In reversal, Trump signs executive order to stop family separation

President had been wrongly insisting he had no choice but to separate families apprehended at border

Bowing to pressure from anxious allies, President Donald Trump signed an executive order Wednesday ending the process of separating children from families after they are detained crossing the U.S. border illegally.

It was a dramatic turnaround for Trump, who has been insisting, wrongly, that his administration had no choice but to separate families apprehended at the border because of federal law and a court decision.

The news in recent days has been dominated by searing images of children held in cages at border facilities, as well as audio recordings of young children crying for their parents — images that have sparked fury, question of morality and concern from Republicans about a negative impact on their races in November’s midterm elections.

Until Wednesday, the president, Homeland Security Secretary Kirstjen Nielsen and other officials had repeatedly argued the only way to end the practice was for Congress to pass new legislation, while Democrats said he could do it with his signature alone. That’s what he did on Wednesday.

“We’re going to have strong, very strong borders, but we’re going to keep the families together,” said Trump who said he didn’t like the “sight” or “feeling” of children separated from their parents.

He said his order would not end the “zero-tolerance” policy that criminally prosecutes all adults caught crossing the border illegally. The order aims to keep families together while they are in custody, expedite their cases, and ask the Department of Defence to help house families.

READ MORE: Trudeau, Horgan condemn controversial U.S. child migrant policy

Justice Department lawyers had been working to find a legal workaround for a previous class-action settlement that set policies for the treatment and release of unaccompanied children who are caught at the border.

Still, Trump’s order is likely to create a new set of problems involving length of detention of families, and may spark a fresh court fight.

Also playing a role in his turnaround: First lady Melania Trump. One White House official said Mrs. Trump had been making her opinion known to the president for some time that she felt he needed to do all he could to help families stay together, whether by working with Congress or acting on his own.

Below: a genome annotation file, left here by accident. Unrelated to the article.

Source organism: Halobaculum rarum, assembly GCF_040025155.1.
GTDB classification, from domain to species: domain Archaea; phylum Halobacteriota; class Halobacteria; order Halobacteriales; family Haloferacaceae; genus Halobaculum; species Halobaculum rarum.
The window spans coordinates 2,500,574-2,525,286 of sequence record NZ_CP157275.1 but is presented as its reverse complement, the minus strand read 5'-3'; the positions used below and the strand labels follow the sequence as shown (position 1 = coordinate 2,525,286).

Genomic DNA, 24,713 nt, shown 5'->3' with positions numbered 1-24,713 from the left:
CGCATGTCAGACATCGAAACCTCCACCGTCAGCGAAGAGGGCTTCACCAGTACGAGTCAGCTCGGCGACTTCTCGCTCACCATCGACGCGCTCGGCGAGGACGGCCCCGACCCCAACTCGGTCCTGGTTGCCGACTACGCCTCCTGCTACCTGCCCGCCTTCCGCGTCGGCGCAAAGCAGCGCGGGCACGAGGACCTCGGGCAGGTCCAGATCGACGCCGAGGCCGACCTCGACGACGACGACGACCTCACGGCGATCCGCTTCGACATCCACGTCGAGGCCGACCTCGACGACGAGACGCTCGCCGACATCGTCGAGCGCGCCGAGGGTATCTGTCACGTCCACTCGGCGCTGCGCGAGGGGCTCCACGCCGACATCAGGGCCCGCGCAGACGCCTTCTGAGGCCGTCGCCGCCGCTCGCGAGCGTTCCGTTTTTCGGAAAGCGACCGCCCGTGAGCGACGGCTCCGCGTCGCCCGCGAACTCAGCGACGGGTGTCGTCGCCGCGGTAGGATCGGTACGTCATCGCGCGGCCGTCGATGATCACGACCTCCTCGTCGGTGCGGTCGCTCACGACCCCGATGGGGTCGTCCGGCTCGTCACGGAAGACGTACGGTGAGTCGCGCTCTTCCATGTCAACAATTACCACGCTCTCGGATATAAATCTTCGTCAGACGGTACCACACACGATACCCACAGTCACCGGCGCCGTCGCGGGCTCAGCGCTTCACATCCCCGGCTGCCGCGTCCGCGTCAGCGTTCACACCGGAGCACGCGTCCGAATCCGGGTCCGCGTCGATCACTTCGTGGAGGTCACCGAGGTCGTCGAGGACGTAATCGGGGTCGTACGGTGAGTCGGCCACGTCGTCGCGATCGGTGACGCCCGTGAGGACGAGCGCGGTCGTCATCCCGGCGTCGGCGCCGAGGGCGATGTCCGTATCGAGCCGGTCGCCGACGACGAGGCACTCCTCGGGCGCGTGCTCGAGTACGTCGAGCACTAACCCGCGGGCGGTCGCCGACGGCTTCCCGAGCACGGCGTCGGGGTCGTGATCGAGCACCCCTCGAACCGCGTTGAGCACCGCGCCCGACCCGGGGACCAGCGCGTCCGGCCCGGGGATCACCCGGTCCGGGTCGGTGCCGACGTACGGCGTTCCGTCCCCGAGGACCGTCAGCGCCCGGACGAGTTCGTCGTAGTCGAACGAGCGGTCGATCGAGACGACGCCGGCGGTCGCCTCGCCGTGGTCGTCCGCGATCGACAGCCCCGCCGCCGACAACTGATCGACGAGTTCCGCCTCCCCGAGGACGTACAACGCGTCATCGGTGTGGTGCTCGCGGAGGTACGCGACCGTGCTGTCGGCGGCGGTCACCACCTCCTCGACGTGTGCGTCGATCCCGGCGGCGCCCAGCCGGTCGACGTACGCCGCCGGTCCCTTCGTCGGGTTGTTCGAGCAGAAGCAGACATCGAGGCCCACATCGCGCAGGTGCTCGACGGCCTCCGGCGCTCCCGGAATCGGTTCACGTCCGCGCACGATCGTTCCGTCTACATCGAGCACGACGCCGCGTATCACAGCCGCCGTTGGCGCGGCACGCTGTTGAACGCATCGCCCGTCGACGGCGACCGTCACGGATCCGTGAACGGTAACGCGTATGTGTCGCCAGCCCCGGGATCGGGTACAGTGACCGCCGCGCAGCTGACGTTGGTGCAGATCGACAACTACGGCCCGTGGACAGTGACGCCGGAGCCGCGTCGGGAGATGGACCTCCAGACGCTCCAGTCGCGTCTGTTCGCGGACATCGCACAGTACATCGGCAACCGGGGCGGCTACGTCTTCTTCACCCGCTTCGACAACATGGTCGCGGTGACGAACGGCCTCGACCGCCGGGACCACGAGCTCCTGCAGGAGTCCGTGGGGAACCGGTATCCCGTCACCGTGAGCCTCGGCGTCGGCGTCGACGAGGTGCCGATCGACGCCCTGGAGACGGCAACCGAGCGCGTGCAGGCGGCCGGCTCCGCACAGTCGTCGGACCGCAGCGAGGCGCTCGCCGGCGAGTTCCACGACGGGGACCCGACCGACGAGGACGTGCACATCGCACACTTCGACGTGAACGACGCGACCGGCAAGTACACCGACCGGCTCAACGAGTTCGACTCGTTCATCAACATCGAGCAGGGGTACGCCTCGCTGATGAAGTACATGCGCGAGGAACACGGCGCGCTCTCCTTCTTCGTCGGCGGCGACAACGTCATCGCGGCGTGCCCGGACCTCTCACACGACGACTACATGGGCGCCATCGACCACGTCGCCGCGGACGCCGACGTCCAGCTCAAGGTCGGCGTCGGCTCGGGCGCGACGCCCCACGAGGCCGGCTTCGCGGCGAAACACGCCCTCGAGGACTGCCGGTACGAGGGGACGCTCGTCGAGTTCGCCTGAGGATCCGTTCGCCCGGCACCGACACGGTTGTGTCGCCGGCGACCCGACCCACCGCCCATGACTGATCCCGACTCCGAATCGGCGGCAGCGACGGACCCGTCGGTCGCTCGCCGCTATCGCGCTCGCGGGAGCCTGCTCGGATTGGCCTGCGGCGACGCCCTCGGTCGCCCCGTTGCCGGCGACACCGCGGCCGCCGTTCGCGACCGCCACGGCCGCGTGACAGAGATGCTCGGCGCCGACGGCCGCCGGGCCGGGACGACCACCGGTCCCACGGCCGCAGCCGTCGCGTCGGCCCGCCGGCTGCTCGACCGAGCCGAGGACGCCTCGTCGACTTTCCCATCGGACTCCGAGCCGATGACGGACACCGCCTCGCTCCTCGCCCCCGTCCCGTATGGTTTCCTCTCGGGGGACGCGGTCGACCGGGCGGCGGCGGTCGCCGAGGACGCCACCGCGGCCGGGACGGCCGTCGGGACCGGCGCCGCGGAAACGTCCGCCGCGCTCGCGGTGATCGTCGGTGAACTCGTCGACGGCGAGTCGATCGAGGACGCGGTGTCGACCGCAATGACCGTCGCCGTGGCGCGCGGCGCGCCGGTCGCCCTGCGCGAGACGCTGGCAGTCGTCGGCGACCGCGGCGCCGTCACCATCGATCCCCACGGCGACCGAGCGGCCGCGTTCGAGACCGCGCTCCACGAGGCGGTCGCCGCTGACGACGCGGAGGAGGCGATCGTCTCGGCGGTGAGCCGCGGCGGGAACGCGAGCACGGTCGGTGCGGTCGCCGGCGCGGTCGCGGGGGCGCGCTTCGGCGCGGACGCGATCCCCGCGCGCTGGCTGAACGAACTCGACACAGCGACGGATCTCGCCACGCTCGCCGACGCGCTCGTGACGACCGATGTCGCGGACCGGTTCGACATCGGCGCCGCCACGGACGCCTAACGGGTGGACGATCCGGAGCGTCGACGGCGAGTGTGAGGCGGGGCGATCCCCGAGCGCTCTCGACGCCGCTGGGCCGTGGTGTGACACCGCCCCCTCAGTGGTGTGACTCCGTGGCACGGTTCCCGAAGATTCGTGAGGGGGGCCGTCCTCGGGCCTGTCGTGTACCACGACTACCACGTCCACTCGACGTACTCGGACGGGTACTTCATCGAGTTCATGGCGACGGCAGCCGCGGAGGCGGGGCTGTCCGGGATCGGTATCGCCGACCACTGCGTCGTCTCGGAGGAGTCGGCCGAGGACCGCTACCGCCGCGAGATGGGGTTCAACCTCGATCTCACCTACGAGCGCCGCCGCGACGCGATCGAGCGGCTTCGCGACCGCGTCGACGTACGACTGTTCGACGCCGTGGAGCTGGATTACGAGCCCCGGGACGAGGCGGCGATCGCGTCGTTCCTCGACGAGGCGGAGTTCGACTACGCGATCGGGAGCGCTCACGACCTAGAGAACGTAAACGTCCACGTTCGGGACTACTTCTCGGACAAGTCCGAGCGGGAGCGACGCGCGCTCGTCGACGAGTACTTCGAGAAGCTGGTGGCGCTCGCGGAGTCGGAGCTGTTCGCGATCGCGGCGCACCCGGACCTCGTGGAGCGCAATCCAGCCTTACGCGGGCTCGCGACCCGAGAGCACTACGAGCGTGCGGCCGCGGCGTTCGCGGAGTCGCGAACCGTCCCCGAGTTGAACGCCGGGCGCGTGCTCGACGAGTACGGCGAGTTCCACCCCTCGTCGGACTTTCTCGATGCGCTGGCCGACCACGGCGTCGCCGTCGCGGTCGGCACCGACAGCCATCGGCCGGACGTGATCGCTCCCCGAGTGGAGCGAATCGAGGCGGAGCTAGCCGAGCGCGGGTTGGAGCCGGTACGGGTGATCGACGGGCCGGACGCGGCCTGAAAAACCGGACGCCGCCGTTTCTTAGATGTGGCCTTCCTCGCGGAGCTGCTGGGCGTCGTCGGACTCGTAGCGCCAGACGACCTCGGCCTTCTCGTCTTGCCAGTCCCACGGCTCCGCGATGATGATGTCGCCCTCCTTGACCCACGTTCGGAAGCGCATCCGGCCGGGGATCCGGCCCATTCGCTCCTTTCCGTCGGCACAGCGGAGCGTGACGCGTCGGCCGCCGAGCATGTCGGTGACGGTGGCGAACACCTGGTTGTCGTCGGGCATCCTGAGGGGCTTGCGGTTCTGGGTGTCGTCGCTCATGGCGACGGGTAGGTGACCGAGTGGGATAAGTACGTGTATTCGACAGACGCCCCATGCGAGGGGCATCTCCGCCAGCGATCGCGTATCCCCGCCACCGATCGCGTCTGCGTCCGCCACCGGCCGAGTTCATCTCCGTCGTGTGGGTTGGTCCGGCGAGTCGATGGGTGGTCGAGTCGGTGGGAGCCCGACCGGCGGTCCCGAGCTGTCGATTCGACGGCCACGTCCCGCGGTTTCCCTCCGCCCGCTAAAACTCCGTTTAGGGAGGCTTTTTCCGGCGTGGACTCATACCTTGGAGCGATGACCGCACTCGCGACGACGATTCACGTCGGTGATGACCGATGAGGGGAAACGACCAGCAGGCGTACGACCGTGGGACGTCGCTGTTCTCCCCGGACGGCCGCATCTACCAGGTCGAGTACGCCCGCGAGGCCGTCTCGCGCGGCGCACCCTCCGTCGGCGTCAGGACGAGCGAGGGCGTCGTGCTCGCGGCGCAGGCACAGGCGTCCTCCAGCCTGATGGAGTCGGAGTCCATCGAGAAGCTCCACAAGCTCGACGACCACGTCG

Nielsen travelled to Capitol Hill Wednesday afternoon to brief lawmakers. And members on the fence over pending immigration legislation headed to the White House to meet with Trump.

Trump had tweeted earlier Wednesday, “It’s the Democrats fault, they won’t give us the votes needed to pass good immigration legislation. They want open borders, which breeds horrible crime. Republicans want security. But I am working on something – it never ends!”

The administration recently put into place a “zero tolerance” policy in which all unlawful border crossings are referred for prosecution — a process that moves adults to the custody of the U.S. Marshals Service and sends many children to facilities run by the Department of Health and Human Services. Under the Obama administration, such families were usually referred for civil deportation proceedings, not requiring separation.

The policy had led to a spike in family separations in recent weeks, with more than 2,300 minors were separated from their families at the border from May 5 through June 9, according to the Department of Homeland Security.

Two people close to Homeland Security Secretary Nielsen said early Wednesday that she was the driving force behind the plan to keep families together after they are detained crossing the border illegally.

One of the people said Nielsen, who had become the face of the administration’s policy, had little faith that Congress would act to fix the separation issue and felt compelled to act. Nielsen was heckled at a restaurant Tuesday evening and has faced protesters at her home.